If you have not seen the movie Unbreakable with Bruce Willis and Samuel L. Jackson, please watch it. It gives a lot of talking about what it takes to make a hero that I think is relevant to all this. One example being a quote that states: ‘in the comic you know how you can tell who the arch villain is going to be? He’s the exact opposite of the hero’, which is usually true of good villains in literature. They will cross lines heroes won’t, they fight in ways the heroes aren’t good at, making for challenges. Like with Superman, he couldn’t just punch Luthor when he was operating as a mastermind or when he was using the law and the public opinion on his side. Helps to have a good PR person. (more…)
I’ve had this concept kicking around in my head since seeing the following picture.
I had been toying with a video post of some characters that I felt fit Bard class roles, then the idea expanded into using ones for all classes, especially when this picture made me think of some options. I used to do this a lot when I start making characters, find someone, or a group, and build the traits into a character. Like I had a Mutants and Mastermind mentalist thief character I based off Frank B. Parker from Seven Days tv series. (more…)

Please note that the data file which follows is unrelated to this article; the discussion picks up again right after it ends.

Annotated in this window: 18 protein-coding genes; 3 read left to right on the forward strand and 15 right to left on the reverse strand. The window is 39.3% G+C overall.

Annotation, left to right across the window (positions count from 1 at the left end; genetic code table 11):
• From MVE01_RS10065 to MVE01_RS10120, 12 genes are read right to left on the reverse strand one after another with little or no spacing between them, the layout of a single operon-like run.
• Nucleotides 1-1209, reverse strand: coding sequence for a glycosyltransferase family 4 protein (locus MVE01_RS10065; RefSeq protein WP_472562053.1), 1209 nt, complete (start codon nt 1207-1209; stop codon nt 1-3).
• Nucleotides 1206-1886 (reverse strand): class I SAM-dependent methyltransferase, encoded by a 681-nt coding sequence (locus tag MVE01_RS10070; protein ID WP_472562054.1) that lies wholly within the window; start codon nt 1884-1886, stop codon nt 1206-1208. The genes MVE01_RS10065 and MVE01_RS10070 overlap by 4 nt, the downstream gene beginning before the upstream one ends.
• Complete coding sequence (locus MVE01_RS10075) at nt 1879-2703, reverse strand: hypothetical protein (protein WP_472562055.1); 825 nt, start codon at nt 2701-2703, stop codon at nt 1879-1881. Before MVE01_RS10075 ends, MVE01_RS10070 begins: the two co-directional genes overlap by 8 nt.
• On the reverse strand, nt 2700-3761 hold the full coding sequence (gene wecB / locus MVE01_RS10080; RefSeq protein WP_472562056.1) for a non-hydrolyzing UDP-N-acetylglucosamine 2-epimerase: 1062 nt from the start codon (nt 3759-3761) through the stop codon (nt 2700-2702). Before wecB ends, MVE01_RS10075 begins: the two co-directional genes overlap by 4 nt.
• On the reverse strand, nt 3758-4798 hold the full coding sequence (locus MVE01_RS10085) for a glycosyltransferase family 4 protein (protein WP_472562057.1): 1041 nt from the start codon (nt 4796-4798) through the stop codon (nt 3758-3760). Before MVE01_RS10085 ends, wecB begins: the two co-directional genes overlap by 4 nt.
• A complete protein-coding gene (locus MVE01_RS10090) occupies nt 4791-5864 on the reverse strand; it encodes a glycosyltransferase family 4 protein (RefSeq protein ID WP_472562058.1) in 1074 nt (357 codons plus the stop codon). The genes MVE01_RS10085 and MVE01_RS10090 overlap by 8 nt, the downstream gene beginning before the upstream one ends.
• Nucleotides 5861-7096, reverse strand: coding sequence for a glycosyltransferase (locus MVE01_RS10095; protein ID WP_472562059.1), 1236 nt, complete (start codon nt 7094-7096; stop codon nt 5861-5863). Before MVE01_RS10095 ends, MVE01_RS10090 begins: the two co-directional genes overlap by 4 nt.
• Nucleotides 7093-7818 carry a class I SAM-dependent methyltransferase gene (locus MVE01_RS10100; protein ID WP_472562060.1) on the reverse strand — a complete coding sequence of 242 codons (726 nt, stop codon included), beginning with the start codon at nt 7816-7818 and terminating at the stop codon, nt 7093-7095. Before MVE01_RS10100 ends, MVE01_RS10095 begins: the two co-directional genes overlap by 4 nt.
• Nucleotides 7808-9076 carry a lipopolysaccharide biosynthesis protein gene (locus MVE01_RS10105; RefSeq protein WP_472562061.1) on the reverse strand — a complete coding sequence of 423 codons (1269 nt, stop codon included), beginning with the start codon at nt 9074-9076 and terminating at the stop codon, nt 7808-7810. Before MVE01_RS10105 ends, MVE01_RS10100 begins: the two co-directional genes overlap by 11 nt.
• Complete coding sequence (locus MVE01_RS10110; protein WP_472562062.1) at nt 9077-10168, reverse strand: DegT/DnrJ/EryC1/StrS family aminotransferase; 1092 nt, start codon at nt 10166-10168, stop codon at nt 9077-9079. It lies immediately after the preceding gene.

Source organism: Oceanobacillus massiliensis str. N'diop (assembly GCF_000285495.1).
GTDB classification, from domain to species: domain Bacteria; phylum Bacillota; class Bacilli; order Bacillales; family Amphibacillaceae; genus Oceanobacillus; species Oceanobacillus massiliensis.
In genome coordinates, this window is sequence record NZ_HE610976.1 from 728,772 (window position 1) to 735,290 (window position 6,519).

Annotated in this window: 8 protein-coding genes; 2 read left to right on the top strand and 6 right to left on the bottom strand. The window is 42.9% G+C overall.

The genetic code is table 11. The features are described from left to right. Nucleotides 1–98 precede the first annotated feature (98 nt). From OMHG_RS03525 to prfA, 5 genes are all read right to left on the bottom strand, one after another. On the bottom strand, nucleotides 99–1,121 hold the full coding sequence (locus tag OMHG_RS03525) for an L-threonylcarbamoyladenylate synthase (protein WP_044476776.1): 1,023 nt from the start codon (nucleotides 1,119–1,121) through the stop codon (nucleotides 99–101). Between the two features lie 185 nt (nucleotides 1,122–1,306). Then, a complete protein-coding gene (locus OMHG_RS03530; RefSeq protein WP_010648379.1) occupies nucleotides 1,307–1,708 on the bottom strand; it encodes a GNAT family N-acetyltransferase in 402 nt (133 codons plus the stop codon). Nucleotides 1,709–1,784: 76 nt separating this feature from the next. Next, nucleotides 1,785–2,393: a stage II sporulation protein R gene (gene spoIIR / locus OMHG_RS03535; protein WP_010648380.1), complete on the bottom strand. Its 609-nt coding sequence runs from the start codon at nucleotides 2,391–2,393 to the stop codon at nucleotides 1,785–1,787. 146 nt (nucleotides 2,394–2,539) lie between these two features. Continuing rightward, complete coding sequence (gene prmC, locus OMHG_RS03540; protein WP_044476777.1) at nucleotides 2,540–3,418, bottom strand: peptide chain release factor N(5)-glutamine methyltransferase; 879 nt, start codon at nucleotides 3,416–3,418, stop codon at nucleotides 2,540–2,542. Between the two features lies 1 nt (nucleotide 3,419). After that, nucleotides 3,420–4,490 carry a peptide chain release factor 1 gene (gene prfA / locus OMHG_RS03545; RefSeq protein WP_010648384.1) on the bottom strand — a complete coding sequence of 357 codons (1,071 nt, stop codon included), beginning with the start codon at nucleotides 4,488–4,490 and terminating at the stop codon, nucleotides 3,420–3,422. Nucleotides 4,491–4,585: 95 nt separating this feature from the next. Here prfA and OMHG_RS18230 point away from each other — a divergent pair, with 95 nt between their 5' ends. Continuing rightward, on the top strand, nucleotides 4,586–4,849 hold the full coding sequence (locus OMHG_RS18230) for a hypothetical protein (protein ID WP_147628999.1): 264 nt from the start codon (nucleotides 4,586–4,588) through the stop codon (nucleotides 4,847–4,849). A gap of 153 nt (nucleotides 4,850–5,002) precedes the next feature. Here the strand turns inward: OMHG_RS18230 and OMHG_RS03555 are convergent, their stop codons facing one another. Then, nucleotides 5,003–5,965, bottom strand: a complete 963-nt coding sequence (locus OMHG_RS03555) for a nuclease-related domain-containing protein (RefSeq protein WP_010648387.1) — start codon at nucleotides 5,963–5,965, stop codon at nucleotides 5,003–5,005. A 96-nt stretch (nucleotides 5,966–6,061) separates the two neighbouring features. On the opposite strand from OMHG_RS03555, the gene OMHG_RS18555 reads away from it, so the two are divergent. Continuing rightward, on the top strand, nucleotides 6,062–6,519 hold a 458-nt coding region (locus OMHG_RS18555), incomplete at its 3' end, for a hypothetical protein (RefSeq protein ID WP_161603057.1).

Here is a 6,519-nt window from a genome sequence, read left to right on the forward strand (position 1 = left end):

I hear a lot of badmouthing of certain classes in the D20 system; usually it is about Paladins and Bards, the former for being Lawful Stupid and the latter for being useless.
I have already wrote quite a bit on my beliefs of how Paladins can be played without being completely useless, most of it being in the roleplay ability of how the character plays. You don’t have to immediately be the police and turn people in the moment they do something wrong, and in the end, the Paladin is not meant to be that. The Paladin is the shining example of what the others could aspire to be, if they only chose to give up that life of evil and follow your example, and don’t worry, you’ll be there to help them if they fall. You’re not there to force them to act a certain way, and you can even see the benefit of their actions. You’re just there to make sure they use their skills for good, not for their own pocket; ie: you may want to stop the thief from stealing in a populated area from innocent people, but what if you’re in another country when you’re at war? And if you’re in a dungeon or fighting the big bad in their home base? Well, I’d say let your thief run wild. (more…)